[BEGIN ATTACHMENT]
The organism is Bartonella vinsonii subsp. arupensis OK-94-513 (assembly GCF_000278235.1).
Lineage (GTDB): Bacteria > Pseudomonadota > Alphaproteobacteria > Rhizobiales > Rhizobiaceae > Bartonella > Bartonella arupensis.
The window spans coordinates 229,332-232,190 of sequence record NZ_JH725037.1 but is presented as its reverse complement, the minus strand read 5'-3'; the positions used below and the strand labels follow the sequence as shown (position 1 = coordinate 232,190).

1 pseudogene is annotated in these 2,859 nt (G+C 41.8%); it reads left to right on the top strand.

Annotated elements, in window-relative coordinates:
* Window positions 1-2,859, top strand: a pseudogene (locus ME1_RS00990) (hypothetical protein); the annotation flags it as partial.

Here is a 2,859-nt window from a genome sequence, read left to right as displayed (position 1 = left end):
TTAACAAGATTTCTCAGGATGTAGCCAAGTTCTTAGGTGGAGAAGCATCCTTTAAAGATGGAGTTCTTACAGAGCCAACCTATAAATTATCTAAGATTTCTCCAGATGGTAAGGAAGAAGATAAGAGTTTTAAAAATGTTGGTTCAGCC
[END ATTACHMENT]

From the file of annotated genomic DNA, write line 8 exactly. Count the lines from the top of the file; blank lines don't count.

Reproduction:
TTAACAAGATTTCTCAGGATGTAGCCAAGTTCTTAGGTGGAGAAGCATCCTTTAAAGATGGAGTTCTTACAGAGCCAACCTATAAATTATCTAAGATTTCTCCAGATGGTAAGGAAGAAGATAAGAGTTTTAAAAATGTTGGTTCAGCC